One Tradition Remains...
Although primarilly a cappella vocalists, The Idlers have not been shy about using instruments to punctuate their chantys. Here are a few of the more colorful, um, relics.
This absolutely obnoxious sounding klaxon covered up colorful epithets in the rowdy epic "The Thing". Shining The Horn is known to have brought bad luck to the shiner, so don't even think about it. Just like the song it accompanied, The Horn is of unknown origin.
This is a diatonic squeezebox, keyed in both C (top row) and G (bottom row). There are five buttons for each key on both sides, so it's helpful to think of this as essentially two harmonicas stacked on top of each other that you blow with your hands. Doc Newton thought it would be fun to throw between numbers with a couple of spoon players. If you're picked to play The Sqeezebox, good luck. A minute to learn, a lifetime to master.
During my tenure as an Idler (1973-77), and as President in 1977, Cadet Musical Activities had in its arsenal of instruments (in addition to a piano) a Gibson flattop guitar (I can't recall the model number, perhaps a J-45, with a sunburst finish) and an old upright bass. Wade Mitchell '77 might remember the manufacturer of the bass as he played it. Lee "Buck" Owens '74 played his own guitar (and I can't recall whether it was a Martin D-28 or a Gallagher - he was enthralled with Doc Watson at the time and Doc endorsed Gallaghers). I started out the school year of 1973 as a 4th Classman with a small mahogany Epiphone flattop guitar (similar in size and construction to a Martin 00-15)and a Kay 5-string banjo. During his tenure as an instrumentalist, Wade Mitchell '77 purchased a new Gibson flattop guitar - perhaps a model J-50 (which he still has and plays).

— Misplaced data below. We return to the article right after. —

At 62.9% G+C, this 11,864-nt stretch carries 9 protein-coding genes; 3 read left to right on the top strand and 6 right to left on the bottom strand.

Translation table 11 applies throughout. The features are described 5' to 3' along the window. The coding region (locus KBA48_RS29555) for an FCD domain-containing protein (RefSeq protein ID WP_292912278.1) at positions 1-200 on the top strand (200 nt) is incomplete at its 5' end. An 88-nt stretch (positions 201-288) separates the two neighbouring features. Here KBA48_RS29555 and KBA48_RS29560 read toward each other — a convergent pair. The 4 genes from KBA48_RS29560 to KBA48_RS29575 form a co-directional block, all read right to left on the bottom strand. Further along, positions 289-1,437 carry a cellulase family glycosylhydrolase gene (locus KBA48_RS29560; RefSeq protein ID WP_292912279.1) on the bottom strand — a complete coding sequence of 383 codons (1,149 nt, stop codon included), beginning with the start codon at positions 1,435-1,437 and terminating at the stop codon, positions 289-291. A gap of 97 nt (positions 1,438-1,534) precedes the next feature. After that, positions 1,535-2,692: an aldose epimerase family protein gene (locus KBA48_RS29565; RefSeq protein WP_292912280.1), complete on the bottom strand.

I obtained a pre-war Gibson Mastertone conversion banjo as a Christmas gift in December 1973 and the next Christmas obtained a 1971 Martin D-35 flattop guitar. With those gifts, my Dad purchased my high school car - a 1972 Chevy Nova - from me for my younger brother. That car is likely razor blades somewhere. The Martin D-35, Gibson J-50, and Cadet Musical Activities bass are pictured in my recent posted photo of the New London Trio taken at graduation festivities in May 1977. Buck, Wade, and I took our instruments with us. I still have the banjo and guitar, but alas, the uniforms no longer fit!
Mark W. Byrum, Jr.
The Byrum Law Offices, P.C.
108A South Columbus Street
Alexandria, VA 22314-3036
When it comes to banjos: “For our purposes we need only concentrate only concentrate on the five-string acoustic variety and can assume that all other species are abominations of nature and that God will punish them accordingly.” Page 154, Everybody Wants To Go To Heaven, But Nobody Wants To Die, or (the eschatology of bluegrass), by: David Crowder and Mike Hogan; ©2006, David Crowder.
This site has no official connection with the U. S. Coast Guard, the U. S. Coast Guard Academy, or any other government agency.All content is © Copyright 1958-2011 by The Idlers unless otherwise noted. All rights reserved.
powered by Drupal - template metp